Now, with Trump proposing to spend as much as $1 trillion on roads, bridges, airports, sea ports and other public works, the fuel tax is back under examination. Republican lawmakers will be open-minded, but “they’re going to likely start off from a skeptical point of view,” said David Winston, a GOP consultant who has advised congressional leaders.
In a February interview, Representative Bill Shuster of Pennsylvania, the Republican chairman of the House Transportation and Infrastructure Committee, didn’t rule out increasing the gas tax as part of negotiations to get a final infrastructure package approved. “That is certainly a difficult thing to do,’’ Shuster said at the time. “It’s something we should look at and consider.’’ Shuster’s office didn’t immediately comment on Trump’s statement Monday.
Representative Peter DeFazio of Oregon, the transportation panel’s top Democrat, said he thought most Democrats and many Republicans would go along if Trump strongly advocated for an increase.
“I don’t think there’s any political jeopardy to this,” said DeFazio, who has introduced a bill to raise fuel levies by no more than 1.5 cents a year to back 30-year Treasury bonds that would generate $500 billion through 2030.
The American Trucking Association, which supports a gas-tax increase as the most efficient method to raise revenue for highway infrastructure, welcomed Trump’s comments.
“As an industry that pays half of the tab that funds the Highway Trust Fund, we welcome a discussion around tax reform and how best to generate the additional revenue we need to improve our roads and bridges,” the group said in a statement.
Asked about Trump’s remarks about the gas tax on Monday, Senate Minority Leader Chuck Schumer declined to weigh in. “I’m not going to comment on individual things he’s said,’’ the New York Democrat told reporters. “Let’s see the proposal.’’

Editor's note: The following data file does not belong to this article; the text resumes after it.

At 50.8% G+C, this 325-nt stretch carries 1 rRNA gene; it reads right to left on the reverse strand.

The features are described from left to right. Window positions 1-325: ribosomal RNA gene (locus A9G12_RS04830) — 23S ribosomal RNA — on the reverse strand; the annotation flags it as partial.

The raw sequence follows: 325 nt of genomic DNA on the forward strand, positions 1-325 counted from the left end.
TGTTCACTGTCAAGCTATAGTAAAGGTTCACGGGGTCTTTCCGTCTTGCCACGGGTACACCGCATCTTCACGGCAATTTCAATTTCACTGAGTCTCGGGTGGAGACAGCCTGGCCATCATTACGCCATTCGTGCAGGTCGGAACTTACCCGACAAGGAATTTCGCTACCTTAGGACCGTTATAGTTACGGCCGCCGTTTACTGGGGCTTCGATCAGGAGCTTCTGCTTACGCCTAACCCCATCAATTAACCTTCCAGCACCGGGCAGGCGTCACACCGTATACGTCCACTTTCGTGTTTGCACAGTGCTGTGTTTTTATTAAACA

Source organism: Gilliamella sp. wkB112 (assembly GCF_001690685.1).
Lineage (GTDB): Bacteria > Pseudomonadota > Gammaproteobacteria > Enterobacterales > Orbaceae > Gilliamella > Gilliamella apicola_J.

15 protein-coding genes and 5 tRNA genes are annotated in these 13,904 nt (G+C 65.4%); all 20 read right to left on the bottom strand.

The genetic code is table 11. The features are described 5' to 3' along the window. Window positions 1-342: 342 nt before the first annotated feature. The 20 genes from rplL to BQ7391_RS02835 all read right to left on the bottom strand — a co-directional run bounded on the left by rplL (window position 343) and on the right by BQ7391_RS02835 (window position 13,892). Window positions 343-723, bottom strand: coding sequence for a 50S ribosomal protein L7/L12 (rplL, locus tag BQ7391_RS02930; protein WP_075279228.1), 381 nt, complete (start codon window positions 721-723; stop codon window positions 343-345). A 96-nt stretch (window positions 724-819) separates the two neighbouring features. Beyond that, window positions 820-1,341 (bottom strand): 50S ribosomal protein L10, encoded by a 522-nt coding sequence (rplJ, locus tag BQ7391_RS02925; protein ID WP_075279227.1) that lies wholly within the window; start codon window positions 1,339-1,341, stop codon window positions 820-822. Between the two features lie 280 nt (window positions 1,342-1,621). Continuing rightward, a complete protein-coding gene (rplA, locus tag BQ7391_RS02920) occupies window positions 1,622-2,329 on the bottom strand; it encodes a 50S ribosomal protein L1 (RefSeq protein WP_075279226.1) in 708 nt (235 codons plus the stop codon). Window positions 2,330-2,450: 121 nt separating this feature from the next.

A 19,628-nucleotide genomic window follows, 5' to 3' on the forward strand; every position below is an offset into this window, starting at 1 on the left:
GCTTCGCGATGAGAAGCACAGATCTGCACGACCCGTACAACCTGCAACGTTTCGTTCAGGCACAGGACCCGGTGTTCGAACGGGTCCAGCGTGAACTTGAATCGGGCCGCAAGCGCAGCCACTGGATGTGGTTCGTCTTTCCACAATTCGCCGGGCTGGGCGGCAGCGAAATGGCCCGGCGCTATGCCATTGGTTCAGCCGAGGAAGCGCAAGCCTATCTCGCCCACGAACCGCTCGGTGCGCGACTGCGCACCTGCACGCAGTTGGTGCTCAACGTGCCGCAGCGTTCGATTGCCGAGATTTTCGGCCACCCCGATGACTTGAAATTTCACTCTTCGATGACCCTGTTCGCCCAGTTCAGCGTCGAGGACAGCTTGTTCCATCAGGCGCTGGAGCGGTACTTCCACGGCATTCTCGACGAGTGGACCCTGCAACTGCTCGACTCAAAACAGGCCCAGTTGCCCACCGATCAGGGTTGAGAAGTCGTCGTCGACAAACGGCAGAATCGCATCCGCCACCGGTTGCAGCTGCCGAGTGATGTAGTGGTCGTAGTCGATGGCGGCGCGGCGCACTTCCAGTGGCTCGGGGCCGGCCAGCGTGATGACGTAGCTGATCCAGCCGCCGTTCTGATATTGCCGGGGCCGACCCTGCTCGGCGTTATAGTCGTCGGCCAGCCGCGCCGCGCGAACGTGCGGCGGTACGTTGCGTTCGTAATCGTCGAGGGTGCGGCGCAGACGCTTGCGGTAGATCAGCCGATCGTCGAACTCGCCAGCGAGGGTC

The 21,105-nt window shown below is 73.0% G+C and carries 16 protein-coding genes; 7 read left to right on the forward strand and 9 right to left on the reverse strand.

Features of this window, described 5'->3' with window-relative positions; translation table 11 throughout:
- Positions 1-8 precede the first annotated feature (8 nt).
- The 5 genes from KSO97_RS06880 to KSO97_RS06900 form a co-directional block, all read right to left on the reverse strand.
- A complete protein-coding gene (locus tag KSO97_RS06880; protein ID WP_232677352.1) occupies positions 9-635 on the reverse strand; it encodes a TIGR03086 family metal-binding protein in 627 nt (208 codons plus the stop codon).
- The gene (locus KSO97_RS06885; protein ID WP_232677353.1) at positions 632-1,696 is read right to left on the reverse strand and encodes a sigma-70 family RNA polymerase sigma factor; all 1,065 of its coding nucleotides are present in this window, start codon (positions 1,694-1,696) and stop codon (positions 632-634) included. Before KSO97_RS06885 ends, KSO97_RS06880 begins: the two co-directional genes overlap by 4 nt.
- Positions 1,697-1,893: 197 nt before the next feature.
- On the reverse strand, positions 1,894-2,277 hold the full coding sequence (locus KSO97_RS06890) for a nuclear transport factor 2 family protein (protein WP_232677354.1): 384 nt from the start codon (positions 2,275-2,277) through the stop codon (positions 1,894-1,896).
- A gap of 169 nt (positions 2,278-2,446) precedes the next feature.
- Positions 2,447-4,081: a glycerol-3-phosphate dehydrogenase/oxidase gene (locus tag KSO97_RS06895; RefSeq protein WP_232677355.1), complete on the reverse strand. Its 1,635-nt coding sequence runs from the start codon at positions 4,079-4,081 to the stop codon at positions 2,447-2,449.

The timing of the administration’s infrastructure plan is unclear. Trump said in a CBS interview released on Monday that “we’ve got the plan largely completed and we’ll be filing over the next two or three weeks, maybe sooner.’’
But U.S. Transportation Secretary Elaine Chao said last week that the administration hopes to have a package to Congress “probably by summer or this fall.’’ She said at a Milken Institute Global Conference in California on Monday that it could come “fairly shortly.’’
There had been discussions about combining an infrastructure plan with a proposal to overhaul the U.S. tax code, but the administration probably won’t do that because “they’re both complicated issues,’’ Treasury Secretary Steven Mnuchin said at the Milken event.
Trump’s plan will include $200 billion in direct federal funding to leverage private investment for $1 trillion in spending over 10 years, Chao said. She previously has touted public-private partnerships and repatriation, or taxes on returned profits from overseas, as well as streamlining regulations and permitting to accelerate projects.
Democrats and some Republicans have said relying on the private sector won’t work in rural states because public-works investments require a revenue stream, such as tolls or regular tax payments, that aren’t feasible in low-population areas.
The president’s infrastructure plan will propose to use federal money to a larger degree in rural areas, Reed Cordish, assistant to the president in the White House Office of American Innovation, said at the Milken event. “It can allow for projects that wouldn’t otherwise happen in the free market to take place,’’ Cordish said.